Service-Learning Project Focuses on Healthy Cultural Food Options Near Boston School
Students in a COE co-op course, led by John Bleakney, associate co-op coordinator, worked on a service learning project, the Cultural Nutrition Program, with the Afrimerican Culture Initiative, to explore healthy ethnic food options near Boston Preparatory School. Boston City Councilor Richard Arroyo presented the Afrimerican Culture Initiative with an official resolution commending the group’s ‘design and build’ of antiracist projects and initiatives.
When a Burger King prepared to open across the street from Marlon Solomon’s son’s school, Boston Preparatory Charter School in Hyde Park, Solomon saw several problems.
Solomon, a civil engineer who leads the nonprofit Afrimerican Culture Initiative, researched density of fast-food restaurants near schools in neighborhoods. He found that predominantly Black or minority neighborhoods tend to be more dense with fast food restaurants near schools, while their mostly white counterparts often had healthy food options in school or did not have fast food within walking distance from schools.
In fall 2020, a Northeastern co-op course teamed up with Solomon to work toward equitable food options and nutrition for Black youth in Boston. The project, the Cultural Nutrition Program, challenged engineering students to explore healthy ethnic food options near Boston Preparatory School.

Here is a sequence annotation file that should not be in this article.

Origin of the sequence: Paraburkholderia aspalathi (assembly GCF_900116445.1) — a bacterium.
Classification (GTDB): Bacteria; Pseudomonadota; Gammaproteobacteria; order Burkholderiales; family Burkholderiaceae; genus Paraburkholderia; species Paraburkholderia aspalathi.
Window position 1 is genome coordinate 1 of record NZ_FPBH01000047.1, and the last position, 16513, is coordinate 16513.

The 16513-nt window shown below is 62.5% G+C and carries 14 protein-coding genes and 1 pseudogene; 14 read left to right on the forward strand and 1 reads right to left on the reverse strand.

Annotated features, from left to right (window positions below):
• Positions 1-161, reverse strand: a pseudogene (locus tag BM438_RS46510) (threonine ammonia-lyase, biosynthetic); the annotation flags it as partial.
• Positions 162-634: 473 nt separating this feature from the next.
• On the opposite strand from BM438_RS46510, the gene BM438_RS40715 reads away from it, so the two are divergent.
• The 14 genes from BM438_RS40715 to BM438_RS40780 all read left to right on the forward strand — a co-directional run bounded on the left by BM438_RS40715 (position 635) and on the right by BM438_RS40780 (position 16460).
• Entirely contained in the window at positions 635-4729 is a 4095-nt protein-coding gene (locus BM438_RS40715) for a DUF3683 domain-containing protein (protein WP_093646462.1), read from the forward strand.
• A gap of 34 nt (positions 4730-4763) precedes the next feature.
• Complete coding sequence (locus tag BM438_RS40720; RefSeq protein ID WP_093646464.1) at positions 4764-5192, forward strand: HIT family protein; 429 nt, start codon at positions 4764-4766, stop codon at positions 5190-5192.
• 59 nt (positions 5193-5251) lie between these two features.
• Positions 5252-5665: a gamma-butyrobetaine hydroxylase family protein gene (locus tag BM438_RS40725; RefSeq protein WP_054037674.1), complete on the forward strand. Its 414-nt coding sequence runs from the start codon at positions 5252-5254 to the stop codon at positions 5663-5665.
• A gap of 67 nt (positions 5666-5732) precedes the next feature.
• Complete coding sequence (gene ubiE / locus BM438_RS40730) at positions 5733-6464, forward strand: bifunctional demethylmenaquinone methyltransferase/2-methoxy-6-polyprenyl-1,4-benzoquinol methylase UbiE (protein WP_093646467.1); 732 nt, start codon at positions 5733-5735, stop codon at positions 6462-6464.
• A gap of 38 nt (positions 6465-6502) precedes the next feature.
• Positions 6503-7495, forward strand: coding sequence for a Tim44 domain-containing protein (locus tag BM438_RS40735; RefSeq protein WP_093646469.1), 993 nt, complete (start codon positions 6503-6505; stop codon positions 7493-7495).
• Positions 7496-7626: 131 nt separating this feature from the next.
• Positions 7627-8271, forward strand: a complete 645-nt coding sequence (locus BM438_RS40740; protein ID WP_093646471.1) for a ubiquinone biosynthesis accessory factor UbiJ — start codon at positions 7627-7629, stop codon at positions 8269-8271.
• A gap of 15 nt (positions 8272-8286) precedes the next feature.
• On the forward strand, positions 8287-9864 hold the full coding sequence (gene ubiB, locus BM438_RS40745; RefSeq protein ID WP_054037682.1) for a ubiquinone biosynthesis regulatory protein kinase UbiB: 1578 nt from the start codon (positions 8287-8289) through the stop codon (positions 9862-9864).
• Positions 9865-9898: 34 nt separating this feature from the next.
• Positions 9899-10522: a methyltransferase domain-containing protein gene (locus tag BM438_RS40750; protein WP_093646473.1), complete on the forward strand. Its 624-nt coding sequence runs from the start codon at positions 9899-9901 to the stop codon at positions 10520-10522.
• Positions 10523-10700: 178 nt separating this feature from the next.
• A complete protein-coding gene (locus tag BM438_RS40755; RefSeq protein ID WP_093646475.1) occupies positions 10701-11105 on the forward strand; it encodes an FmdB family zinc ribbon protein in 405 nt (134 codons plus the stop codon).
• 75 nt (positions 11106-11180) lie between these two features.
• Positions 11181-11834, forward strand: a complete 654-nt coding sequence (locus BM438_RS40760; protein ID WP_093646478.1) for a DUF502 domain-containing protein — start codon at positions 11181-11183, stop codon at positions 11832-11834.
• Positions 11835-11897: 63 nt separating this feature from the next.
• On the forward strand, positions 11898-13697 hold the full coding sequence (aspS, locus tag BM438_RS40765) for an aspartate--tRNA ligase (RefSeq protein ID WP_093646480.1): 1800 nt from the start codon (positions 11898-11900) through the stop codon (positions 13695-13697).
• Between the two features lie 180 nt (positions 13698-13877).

“I am very happy that the work the students are doing is helping the Afrimerican Culture Initiative and that it was recognized by the City of Boston,” said John Bleakney, a co-op faculty member within the College of Engineering. “It also says the work that the students are doing is helpful to the organization. It’s great to be recognized.”
Bleakney’s students spent the fall of 2020 studying redlining in Boston and the city’s history of structural racism. The second phase of the project came in Summer 2020, when a new group of students explored ways to counteract fast food options so close to the school.
“Our goal was to measure different variables affected by redlining such as supermarkets, schools, and police stations,” said Nicholas Zhang, BS/MS’22, chemical engineering, engineering management, who participated in the Fall 2020 course. “This was a project that was important to me especially in the context of the Black Lives Matter Movement and COVID-19 pandemic.”
Nicole Madonna, ME’23, energy systems, who took the Spring section of the course, enjoyed putting together the school’s cultural calendar and learning the recipes and traditions of different cultures.
“This project taught me new skills in establishing a project plan from an idea,” Madonna said. “Marlon had the idea to bring cultural and nutritional lunches into the school. We learned from his research and the background of the project how and why this was important to the community, which is primarily students and people of color. Marlon gave our team the opportunity to turn that into a reality.”
The fall course centered on research of the effects of redlining. In the spring, the Northeastern team created a cultural calendar to offer Boston Prep opportunities to learn about diverse cultures and introduce them to nutritional and cultural meals. Bleakney’s students met with dieticians and the school’s chef to determine realistic constraints of the program. They also analyzed survey results from focus groups.
This service-learning program was a pilot program that Bleakney hopes can expand to serve schools throughout Boston.